This is this week’s Saturday night pizza and bad movie offering. And, oh, brother, was this puppy a stinker.
The opening credits roll over various shots of the weirder scenes from Hieronymus Bosch’s triptych altarpiece, The Garden of Earthly Delights. Bosch even gets a mention in those credits.
The viewer is treated to a glimpse of a gruesome crucifix and the sounds of thunder. Mrs. Preston (Ida Lupino) looks out a window into the pouring rain, worry on her face. Son Mark (William Shatner) arrives with a damp coat dry hat. Maybe he came in through the garage.
Mrs. Preston mentions a dream that always “starts with a storm… and then your father…”
Mark dismisses the idea.
A barking dog alerts the household to a visitor. (They leave to dog out in the rain?) Steve Preston (George Sawaya) stumbles into an entryway. His face appears covered in wax. His family looks at him in surprise but says nothing.
The elder Preston mumbles about the book and Corbis in the desert at Red Stone, a ghost town. “Give Corbis what belongs to him.”
He drops to the ground and, in front of his horrified family, mutters “in nomine satanis” before melting in the rain like a Nazi peeking into the Ark of the Covenant.
Mrs. Preston says, “That was not your father” and begs Mark to give Corbis the book. Mark agrees, but he’ll do so on his terms, which involves a gun. He takes the gun, retrieves the book from under the floorboards, and goes to his car in the nighttime and pouring rain. Here her finds a doll pinned to his steering wheel. A scream arises from the house, and lights flash on and off from upstairs windows.
Running back in, Mark finds ranch hand John (Woodrow Chambliss) strung up by his heels and bloodied. (“Corbis! Goddamn you!”). He cuts John down, goes upstairs to find his mother’s room in shambles. His mother is nowhere to be found. From under the same floorboards where he earlier retrieved the book, he now retrieves an amulet and goes back outside, where suddenly daylight has struck. The road is dry to the point his car kicks up dust as he drives away.
He tells John he’ll be back but has pretty much left the old man to fend for himself.
John mutters, “They have no faces…”
This has got to be one of the most incomprehensible movies I’ve seen in a long time. There’s something about a book that an old apprentice of the devil, Jonathan Corbis (Ernest Borgnine), wants because it contains the signatures of those he’s convinced to since Puritan times to swear allegiance to Satan. These are the souls he holds in what looks like an oversized planter where it’s always raining. A viewing pane shows them wandering around crying like, well, the souls of the damned.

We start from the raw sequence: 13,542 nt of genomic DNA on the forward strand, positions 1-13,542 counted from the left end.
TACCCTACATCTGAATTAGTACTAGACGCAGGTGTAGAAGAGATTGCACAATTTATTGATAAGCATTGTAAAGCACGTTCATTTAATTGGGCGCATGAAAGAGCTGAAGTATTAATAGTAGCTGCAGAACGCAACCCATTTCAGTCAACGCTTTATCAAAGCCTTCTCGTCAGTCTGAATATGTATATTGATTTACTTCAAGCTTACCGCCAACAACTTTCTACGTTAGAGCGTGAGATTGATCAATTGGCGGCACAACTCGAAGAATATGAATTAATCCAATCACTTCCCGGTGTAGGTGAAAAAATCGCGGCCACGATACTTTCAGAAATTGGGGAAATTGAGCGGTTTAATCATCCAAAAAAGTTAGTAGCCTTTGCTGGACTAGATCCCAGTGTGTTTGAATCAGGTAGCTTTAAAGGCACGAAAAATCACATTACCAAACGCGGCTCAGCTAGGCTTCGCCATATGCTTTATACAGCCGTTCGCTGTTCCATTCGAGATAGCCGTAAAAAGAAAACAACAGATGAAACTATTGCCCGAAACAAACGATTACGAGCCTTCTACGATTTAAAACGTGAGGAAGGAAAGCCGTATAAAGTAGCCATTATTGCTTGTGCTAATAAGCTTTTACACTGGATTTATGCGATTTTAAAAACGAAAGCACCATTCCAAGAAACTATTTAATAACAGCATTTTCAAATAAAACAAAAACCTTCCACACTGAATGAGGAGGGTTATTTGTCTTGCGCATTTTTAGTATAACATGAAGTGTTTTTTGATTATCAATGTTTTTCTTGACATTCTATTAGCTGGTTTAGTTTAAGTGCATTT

If the book gives Corbis so much power, passed down by generations of the Preston family for some four hundred years, you’d think someone somewhere along the line might think to destroy the book? What a good idea! A little kindling or gasoline and a match? Later, when a character brings the book from a safe place into a Satanist stronghold, no one says, “Bad plan, dude.”
Part of this is silly fun. Ernest Borgnine clearly enjoyed being the bad guy who scared the daylights out of all our heroes. There is some gore in the film. People—wax -people with blacked-out eyes—dissolve in the rain. (That’s not the devil’s rain, though.) When they’re shot, as a good number of them are, they bleed a stream of green blood and another of blue. Children may find it scary. I found it hokey.
Church of Satan founder Anton Lavey served as technical advisor and had a small part in the film. Another small—blink-and-you’ll-miss-him small—went to John Travolta as a young Satanist.
For her role, Ida Lupino won best supporting actress from Academy of Science Fiction, Fantasy & Horror Films in 1976.
I recommend avoiding this one. There may be a complete story in there somewhere, but I’m just not interested enough to go look for it.
This gem came be viewed on YouTube for free here. It’s even available for rent or purchase.
Title: The Devil’s Rain (1975)
Gabe Essoe…(written by) &
James Ashton…(written by) and
Gerald Hopman…(written by)
Ernest Borgnine…Jonathan Corbis
Eddie Albert…Dr. Sam Richards
Ida Lupino…Mrs. Preston
William Shatner…Mark Preston
Keenan Wynn…Sheriff Owens
Tom Skerritt…Tom Preston
Length: 1 hour, 26 minutes